by Guy Dauncey, February 2nd, 2018
If you want to see what this EcoRenaissance looks like on the ground, click HERE.
Until a thing has a name, it doesn’t really exist
I can feel this future. I have written a novel about it. I love its colour and vibrancy, its harmony with Nature. But what is its name?
One of the realities of the spoken language is that until a thing has a name, it doesn’t really exist. When we want to create something, we name it.
The feeling that comes to mind is one of Renaissance – the birth of a new vision, the promise of a new future. The Renaissance that was seeded in the 13th century and blossomed into glory in the 15th and sixteenth centuries filled people’s hearts, souls and minds with art, imagination and ideas. It took inspiration from the rediscovered science, art and philosophy of ancient Greece and Rome. It made souls take flight, washing away the dull dogmatism and cruel muddy feudalism of a world where nothing much changed except by disease, disorder and death.
Continue reading Let Us Create An EcoRenaissance
Mammoths on Hastings Street, by Hae Jin An, Emily Carr School of Art
This is an extract from Chapter 12 ‘The Heart of Poverty’ in Guy Dauncey’s ecotopian novel Journey to the Future: A Better World is Possible, set in Vancouver in June 2032.
‘The Land that Ugly Forgot’
Back on the trail, I passed a sign that told me that Fourth Avenue was closed to cars every Sunday, and open only to cyclists, rollerbladers, runners and strollers. I rode north over the Cambie Street Bridge, crossing the waters of Vancouver’s False Creek. To see the banners of colored silk fluttering from the streetlights and the central median ablaze with rhododendrons and flowers set my soul ablaze. A banner at the end of the bridge proclaimed ‘The Land that Ugly Forgot’ and welcomed me to the downtown.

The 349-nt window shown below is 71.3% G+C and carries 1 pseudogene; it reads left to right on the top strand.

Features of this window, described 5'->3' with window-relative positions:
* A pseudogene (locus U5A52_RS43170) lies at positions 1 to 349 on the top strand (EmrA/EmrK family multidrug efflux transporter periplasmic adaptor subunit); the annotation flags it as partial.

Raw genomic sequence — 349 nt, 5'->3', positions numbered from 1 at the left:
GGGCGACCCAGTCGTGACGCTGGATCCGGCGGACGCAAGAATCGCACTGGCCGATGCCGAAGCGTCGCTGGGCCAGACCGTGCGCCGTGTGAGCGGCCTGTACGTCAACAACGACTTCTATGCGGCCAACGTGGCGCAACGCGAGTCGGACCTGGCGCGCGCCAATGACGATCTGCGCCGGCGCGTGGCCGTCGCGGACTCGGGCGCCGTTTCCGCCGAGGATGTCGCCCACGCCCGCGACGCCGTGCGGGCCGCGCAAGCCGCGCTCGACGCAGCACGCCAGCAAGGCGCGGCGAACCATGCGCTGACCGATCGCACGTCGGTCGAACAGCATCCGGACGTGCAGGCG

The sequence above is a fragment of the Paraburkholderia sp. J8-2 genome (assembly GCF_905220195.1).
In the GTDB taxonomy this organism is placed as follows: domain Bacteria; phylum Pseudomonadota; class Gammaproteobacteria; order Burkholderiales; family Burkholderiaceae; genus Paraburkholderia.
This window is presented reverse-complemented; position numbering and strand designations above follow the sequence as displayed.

I cycled to Wei-Ping’s office on Water Street in Gastown and found a space to park Carl’s bike in a bike-rack designed like a red dragon. I had a while before my meeting, so I walked to the Waterfront station and turned up Seymour, enjoying the wide sidewalks, ample bike-lanes and colorful food carts. Several buildings were covered with ferns and flowering plants tumbled down their walls, as if a rainforest had taken up residence in the city.  At a crosswalk, instead of saying WALK it said DANCE, and there was music that made it impossible not to—not just me but others too, laughing and smiling at each other. 
Continue reading Mammoths on East Hastings Street: A Vision from the Future